Something I did not realize until I read this book is that in the mid-1800’s spiritualism and spirit circles were considered fairly normal, and the idea of Mary holding seances in the White House would not have raised as many eyebrows then as it would now. Spiritualism was especially prevalent among women, especially because of the high child mortality rate – in New York State alone, fifty percent of all deaths in the state were of children under the age of five. By the time Mary became involved, she had already lost two of her four sons. And as the Civil War death lists mounted, spiritualism became even more widespread. To give an idea of the losses, Civil War military casualties were proportionately higher than those of the US military in all of World War Two. And in the South, twenty percent of white males of military age died in the war. Obviously, there was a deep need for catharsis on both sides, and the statistics for the South provide a different perspective on some (not all) of the Confederate monuments.

Another thing I learned was that there had been a previous attempt on Lincoln’s life in the summer of 1863, and while Lincoln escaped unharmed, Mary did not. Someone had tampered with the family carriage, and Lincoln survived when he decided at the last minute to ride his horse into Washington, DC instead of taking the carriage. Mary decided to follow in the carriage, and the papers reported that the “driver’s seat became detached from the carriage in some way, precipitating the driver to the ground.” As a result, Mary suffered a serious head injury, and the investigation that followed proved that someone had attempted to sabotage the carriage.

Mary’s excessive shopping and spending continued throughout her time as First Lady, and became a PR nightmare as the Civil War went on. The situation became especially bad when other high-society Northern women started a movement to economize as part of the war effort. In 1864, the New York Times reported that ladies were agreeing not to use any expensive imported fabrics for the duration of the war, and a few days later, the Washington papers printed news that patriotic society women were organizing a “Ladies National Covenant,” pledging reduction of the consumption of foreign luxuries. But in 1864, Mary took another trip to New York City to buy even more, and became so caught up in her own need to buy that she “demanded and received confirmation from government offices that the United States must not offend European allies by boycotting imports. She then tried to justify her actions as patriotic – bolstering the import-export market – when she indulged in foreign finery.” (page 220). By then, she had racked up $25,000 (the amount of her husband’s annual salary) in debt, and most of it was to a single dry goods store in New York City. Even after the Lincoln assassination, she continued her spending habits, first as a form of retail therapy but then more compulsively. For example, one of her bills, for over $600, included a purchase of eighty-four pairs of gloves.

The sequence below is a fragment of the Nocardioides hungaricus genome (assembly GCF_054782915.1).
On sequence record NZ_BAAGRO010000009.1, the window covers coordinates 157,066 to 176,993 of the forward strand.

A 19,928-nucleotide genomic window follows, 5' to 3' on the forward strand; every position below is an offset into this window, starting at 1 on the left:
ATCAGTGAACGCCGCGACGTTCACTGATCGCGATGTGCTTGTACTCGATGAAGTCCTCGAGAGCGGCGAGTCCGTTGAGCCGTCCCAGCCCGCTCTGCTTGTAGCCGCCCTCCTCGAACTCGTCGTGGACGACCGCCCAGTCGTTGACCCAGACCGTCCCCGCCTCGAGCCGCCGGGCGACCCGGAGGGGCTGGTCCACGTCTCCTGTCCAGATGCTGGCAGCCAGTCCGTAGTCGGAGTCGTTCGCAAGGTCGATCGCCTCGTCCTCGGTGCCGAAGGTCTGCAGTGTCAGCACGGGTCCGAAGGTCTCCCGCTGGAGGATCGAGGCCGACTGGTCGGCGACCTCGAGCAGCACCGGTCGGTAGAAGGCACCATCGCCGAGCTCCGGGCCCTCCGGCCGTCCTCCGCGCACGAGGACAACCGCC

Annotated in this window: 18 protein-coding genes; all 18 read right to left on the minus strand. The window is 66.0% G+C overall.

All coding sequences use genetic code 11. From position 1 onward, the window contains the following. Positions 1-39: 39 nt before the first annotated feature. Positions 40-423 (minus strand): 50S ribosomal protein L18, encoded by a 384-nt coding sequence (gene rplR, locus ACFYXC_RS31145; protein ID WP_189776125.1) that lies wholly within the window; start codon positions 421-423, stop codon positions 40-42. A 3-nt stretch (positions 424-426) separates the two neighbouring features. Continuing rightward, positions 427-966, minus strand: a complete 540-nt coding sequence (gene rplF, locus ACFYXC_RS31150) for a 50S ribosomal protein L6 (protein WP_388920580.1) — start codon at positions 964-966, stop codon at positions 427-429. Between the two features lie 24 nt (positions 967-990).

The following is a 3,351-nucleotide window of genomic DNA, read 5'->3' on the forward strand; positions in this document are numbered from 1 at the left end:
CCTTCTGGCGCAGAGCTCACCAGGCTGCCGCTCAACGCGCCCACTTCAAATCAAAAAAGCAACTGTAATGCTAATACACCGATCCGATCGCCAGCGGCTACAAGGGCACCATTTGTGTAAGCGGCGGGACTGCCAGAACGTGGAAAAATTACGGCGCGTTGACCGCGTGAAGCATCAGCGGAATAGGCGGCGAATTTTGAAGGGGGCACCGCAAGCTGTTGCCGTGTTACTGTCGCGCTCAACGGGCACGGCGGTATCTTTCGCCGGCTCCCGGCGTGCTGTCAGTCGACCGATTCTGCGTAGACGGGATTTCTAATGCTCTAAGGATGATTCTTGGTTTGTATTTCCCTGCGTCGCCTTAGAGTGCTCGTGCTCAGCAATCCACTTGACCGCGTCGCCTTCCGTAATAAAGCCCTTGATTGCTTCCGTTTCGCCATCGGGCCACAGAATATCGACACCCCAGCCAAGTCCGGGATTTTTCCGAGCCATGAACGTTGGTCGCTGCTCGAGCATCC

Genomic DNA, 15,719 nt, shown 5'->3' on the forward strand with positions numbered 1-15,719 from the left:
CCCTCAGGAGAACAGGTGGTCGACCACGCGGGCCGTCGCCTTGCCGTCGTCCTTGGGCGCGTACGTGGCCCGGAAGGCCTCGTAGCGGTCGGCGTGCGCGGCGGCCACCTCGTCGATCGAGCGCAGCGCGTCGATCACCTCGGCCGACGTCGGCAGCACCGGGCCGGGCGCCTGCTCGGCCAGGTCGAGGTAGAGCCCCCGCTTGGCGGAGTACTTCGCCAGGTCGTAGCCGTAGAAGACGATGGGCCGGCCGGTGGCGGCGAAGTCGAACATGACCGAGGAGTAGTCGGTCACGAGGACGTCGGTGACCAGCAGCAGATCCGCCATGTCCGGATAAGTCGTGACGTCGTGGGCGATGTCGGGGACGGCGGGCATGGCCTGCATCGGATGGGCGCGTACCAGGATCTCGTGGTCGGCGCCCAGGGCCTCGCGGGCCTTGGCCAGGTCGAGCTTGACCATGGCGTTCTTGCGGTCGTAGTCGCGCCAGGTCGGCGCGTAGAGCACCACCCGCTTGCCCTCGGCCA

If you’re interested in historic photography, the book also contains the only known photograph of Lincoln’s open coffin. For some reason, almost all the copies were destroyed, and it was not brought forward until the twentieth century.

As this book explains, Mary Lincoln was the first First Lady to try to carve out a separate role for herself (and later tried to introduce the idea of “First Widow”), and became controversial partly because of that, so this would be of interest not only to Lincoln aficionados but also to anyone interested in historical First Ladies.
( )
  Jennifer708 | Mar 21, 2020 |
This was very interesting and highly readable, and I did not find myself bored with it at any point. Mary Lincoln (she never referred to herself as Mary Todd Lincoln) is one of the most controversial first ladies in US history, and was on the receiving end of the nastiest political attacks on a first lady ever, at least until Eleanor Roosevelt and Hillary Clinton came along.